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Project leader: Elena Kaschina
Coworkers: Dilyara Lauer, Manuela Sommerfeld, Svetlana Slavic, Ulrich Rudolf Kemnitz
Funding: Bayer Schering Pharma
External cooperations: Dr. Christa Thöne-Reineke, CCR Prof. Marjan Boerma, University of Arkansas, USA
Increased activity of matrix metalloproteinases (MMPs), leading to degradation of extracellular matrix components, is considered to play a crucial role in the pathogenesis of cardiovascular diseases such as heart failure and aneurysms. Thereby, a pivotal role has been attributed to MMPs belonging to the subgroup of gelatinases, including MMP-2 (gelatinase A) and MMP-9 (gelatinase B). We previously reported that kininogen-deficient rats are predisposed to develop abdominal aortic aneurysms. Thereby, aneurysm formation was associated with enhanced elastolysis and increased expression of MMPs, thus indicating a role for kininogens in the regulation of MMPs. We investigated whether cleaved high molecular weight kininogen (cleaved HK) affects the regulation of MMPs in primary vascular smooth muscle cells (VSMCs), cultured from the rat aorta. We found that cleaved HK reduced in a concentration dependent manner cytokine-induced release of both MMP-9 and MMP-2 by VSMCs. Furthermore, cytokine-induced MMP-9 mRNA expression was negatively regulated by cleaved HK to almost the same extent. Determination of expression levels of the endogenous inhibitors of MMPs, the TIMPs, revealed that TIMP-1 mRNA expression, already increased as a result of cytokine-stimulation, was further enhanced by cleaved HK. Altogether, these findings indicate that the balance between MMPs and TIMPs was shifted towards less net MMP activity by cleaved HK. Our current investigations are focused on the antioproteolytic effect of kininogen and its domains in primary cardiomyocytes. We found that cleaved HK prevented cytokine-induced release of MMP-9 and reduced gelatinase/collagenase activity of cardiomyocytes. In summary, high molecular weight kininogen is a potential drug target for diseases with excessive extracellular matrix turnover. Further research will be focused on therapeutic effects of kininogen in the models of heart failure and aneurysm formation. (published in Biochemical Pharmacology, 2010)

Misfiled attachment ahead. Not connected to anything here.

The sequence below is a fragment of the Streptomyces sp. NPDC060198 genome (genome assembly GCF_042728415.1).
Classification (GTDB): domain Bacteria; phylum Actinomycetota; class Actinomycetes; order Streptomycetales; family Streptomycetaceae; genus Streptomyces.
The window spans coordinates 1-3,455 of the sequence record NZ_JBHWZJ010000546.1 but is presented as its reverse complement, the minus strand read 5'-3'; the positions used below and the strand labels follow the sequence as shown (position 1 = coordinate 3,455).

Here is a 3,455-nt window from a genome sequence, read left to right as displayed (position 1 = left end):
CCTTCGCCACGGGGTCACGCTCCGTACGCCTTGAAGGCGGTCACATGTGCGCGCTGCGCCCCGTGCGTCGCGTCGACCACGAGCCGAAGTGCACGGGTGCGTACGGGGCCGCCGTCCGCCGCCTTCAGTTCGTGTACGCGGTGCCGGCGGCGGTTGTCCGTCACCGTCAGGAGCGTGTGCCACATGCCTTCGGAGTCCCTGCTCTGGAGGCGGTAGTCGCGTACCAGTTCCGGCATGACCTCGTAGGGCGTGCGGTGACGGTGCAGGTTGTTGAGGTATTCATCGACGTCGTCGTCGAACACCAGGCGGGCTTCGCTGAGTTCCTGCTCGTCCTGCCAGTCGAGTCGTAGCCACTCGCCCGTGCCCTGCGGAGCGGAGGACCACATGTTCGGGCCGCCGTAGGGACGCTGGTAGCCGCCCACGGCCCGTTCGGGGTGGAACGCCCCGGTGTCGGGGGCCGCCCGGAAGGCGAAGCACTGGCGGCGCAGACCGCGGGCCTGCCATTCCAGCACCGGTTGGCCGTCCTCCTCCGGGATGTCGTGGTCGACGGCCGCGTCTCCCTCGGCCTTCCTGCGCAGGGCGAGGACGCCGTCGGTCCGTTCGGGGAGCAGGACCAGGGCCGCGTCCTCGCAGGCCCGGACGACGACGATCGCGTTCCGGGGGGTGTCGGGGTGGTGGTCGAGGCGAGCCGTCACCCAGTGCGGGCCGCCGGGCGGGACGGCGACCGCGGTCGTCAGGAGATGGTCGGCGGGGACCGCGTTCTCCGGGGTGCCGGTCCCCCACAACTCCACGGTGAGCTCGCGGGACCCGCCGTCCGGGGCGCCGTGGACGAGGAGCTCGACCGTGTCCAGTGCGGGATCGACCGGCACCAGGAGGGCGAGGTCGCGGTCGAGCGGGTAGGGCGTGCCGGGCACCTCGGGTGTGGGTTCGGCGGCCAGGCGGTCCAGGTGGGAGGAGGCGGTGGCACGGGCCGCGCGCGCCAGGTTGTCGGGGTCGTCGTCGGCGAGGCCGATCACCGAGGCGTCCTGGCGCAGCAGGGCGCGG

Project leader: Elena Kaschina
Coworkers: Svetlana Slavic, Manuela Sommerfeld, Ulrich Rudolf Kemnitz Funding: Sanofi-Aventis GmbH Deutschland
External cooperations: Prof. Ulrich Kintscher, CCR PD Dr. med. Johannes Baulmann, University of Lübeck Yulia Sharkovska, medical student, AG Prof. Hocher, CCR